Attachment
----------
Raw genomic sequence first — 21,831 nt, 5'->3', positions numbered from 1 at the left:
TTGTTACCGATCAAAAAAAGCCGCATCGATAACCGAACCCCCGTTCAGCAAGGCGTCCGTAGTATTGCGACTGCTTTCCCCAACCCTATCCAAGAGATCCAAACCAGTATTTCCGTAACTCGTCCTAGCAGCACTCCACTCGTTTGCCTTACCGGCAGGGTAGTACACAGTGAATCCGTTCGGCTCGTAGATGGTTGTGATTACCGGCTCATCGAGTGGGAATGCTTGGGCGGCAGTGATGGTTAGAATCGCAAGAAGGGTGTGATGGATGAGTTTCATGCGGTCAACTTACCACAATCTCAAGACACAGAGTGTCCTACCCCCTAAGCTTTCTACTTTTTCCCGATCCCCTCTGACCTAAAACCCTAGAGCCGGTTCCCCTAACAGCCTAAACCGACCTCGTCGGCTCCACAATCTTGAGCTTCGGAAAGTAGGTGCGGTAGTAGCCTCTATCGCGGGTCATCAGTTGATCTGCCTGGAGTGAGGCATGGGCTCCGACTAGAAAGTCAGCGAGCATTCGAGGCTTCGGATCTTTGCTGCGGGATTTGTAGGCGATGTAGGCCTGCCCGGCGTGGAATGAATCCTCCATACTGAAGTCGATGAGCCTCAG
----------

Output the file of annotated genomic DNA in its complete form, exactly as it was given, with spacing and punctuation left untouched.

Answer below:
Raw genomic sequence first — 21,831 nt, 5'->3', positions numbered from 1 at the left:
TTGTTACCGATCAAAAAAAGCCGCATCGATAACCGAACCCCCGTTCAGCAAGGCGTCCGTAGTATTGCGACTGCTTTCCCCAACCCTATCCAAGAGATCCAAACCAGTATTTCCGTAACTCGTCCTAGCAGCACTCCACTCGTTTGCCTTACCGGCAGGGTAGTACACAGTGAATCCGTTCGGCTCGTAGATGGTTGTGATTACCGGCTCATCGAGTGGGAATGCTTGGGCGGCAGTGATGGTTAGAATCGCAAGAAGGGTGTGATGGATGAGTTTCATGCGGTCAACTTACCACAATCTCAAGACACAGAGTGTCCTACCCCCTAAGCTTTCTACTTTTTCCCGATCCCCTCTGACCTAAAACCCTAGAGCCGGTTCCCCTAACAGCCTAAACCGACCTCGTCGGCTCCACAATCTTGAGCTTCGGAAAGTAGGTGCGGTAGTAGCCTCTATCGCGGGTCATCAGTTGATCTGCCTGGAGTGAGGCATGGGCTCCGACTAGAAAGTCAGCGAGCATTCGAGGCTTCGGATCTTTGCTGCGGGATTTGTAGGCGATGTAGGCCTGCCCGGCGTGGAATGAATCCTCCATACTGAAGTCGATGAGCCTCAG